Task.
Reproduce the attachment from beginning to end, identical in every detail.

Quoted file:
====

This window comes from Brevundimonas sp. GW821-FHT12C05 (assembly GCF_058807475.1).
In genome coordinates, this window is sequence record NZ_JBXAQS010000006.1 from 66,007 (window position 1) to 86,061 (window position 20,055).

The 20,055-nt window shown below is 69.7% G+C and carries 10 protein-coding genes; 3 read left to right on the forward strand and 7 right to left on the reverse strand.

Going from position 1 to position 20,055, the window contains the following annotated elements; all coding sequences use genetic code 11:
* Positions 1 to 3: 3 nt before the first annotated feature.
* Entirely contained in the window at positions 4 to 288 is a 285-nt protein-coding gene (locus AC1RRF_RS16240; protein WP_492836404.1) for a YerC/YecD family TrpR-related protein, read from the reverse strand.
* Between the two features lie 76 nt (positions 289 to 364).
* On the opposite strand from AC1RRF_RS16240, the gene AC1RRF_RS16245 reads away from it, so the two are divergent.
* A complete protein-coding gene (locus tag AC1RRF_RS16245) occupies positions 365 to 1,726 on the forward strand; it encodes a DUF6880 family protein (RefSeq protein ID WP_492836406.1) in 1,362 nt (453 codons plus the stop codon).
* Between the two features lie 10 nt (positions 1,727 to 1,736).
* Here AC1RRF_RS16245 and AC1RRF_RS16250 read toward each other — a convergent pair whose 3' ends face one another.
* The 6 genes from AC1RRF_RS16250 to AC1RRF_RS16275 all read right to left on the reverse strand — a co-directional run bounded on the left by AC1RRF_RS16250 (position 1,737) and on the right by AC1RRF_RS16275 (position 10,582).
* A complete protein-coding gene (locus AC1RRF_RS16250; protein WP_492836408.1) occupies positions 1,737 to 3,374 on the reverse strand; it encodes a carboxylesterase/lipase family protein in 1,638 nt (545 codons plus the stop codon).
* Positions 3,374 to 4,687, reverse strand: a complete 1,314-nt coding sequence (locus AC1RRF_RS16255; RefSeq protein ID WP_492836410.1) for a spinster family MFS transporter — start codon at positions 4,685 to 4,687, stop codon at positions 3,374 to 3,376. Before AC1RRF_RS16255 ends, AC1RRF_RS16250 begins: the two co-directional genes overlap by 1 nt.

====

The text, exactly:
This window comes from Brevundimonas sp. GW821-FHT12C05 (assembly GCF_058807475.1).
In genome coordinates, this window is sequence record NZ_JBXAQS010000006.1 from 66,007 (window position 1) to 86,061 (window position 20,055).

The 20,055-nt window shown below is 69.7% G+C and carries 10 protein-coding genes; 3 read left to right on the forward strand and 7 right to left on the reverse strand.

Going from position 1 to position 20,055, the window contains the following annotated elements; all coding sequences use genetic code 11:
* Positions 1 to 3: 3 nt before the first annotated feature.
* Entirely contained in the window at positions 4 to 288 is a 285-nt protein-coding gene (locus AC1RRF_RS16240; protein WP_492836404.1) for a YerC/YecD family TrpR-related protein, read from the reverse strand.
* Between the two features lie 76 nt (positions 289 to 364).
* On the opposite strand from AC1RRF_RS16240, the gene AC1RRF_RS16245 reads away from it, so the two are divergent.
* A complete protein-coding gene (locus tag AC1RRF_RS16245) occupies positions 365 to 1,726 on the forward strand; it encodes a DUF6880 family protein (RefSeq protein ID WP_492836406.1) in 1,362 nt (453 codons plus the stop codon).
* Between the two features lie 10 nt (positions 1,727 to 1,736).
* Here AC1RRF_RS16245 and AC1RRF_RS16250 read toward each other — a convergent pair whose 3' ends face one another.
* The 6 genes from AC1RRF_RS16250 to AC1RRF_RS16275 all read right to left on the reverse strand — a co-directional run bounded on the left by AC1RRF_RS16250 (position 1,737) and on the right by AC1RRF_RS16275 (position 10,582).
* A complete protein-coding gene (locus AC1RRF_RS16250; protein WP_492836408.1) occupies positions 1,737 to 3,374 on the reverse strand; it encodes a carboxylesterase/lipase family protein in 1,638 nt (545 codons plus the stop codon).
* Positions 3,374 to 4,687, reverse strand: a complete 1,314-nt coding sequence (locus AC1RRF_RS16255; RefSeq protein ID WP_492836410.1) for a spinster family MFS transporter — start codon at positions 4,685 to 4,687, stop codon at positions 3,374 to 3,376. Before AC1RRF_RS16255 ends, AC1RRF_RS16250 begins: the two co-directional genes overlap by 1 nt.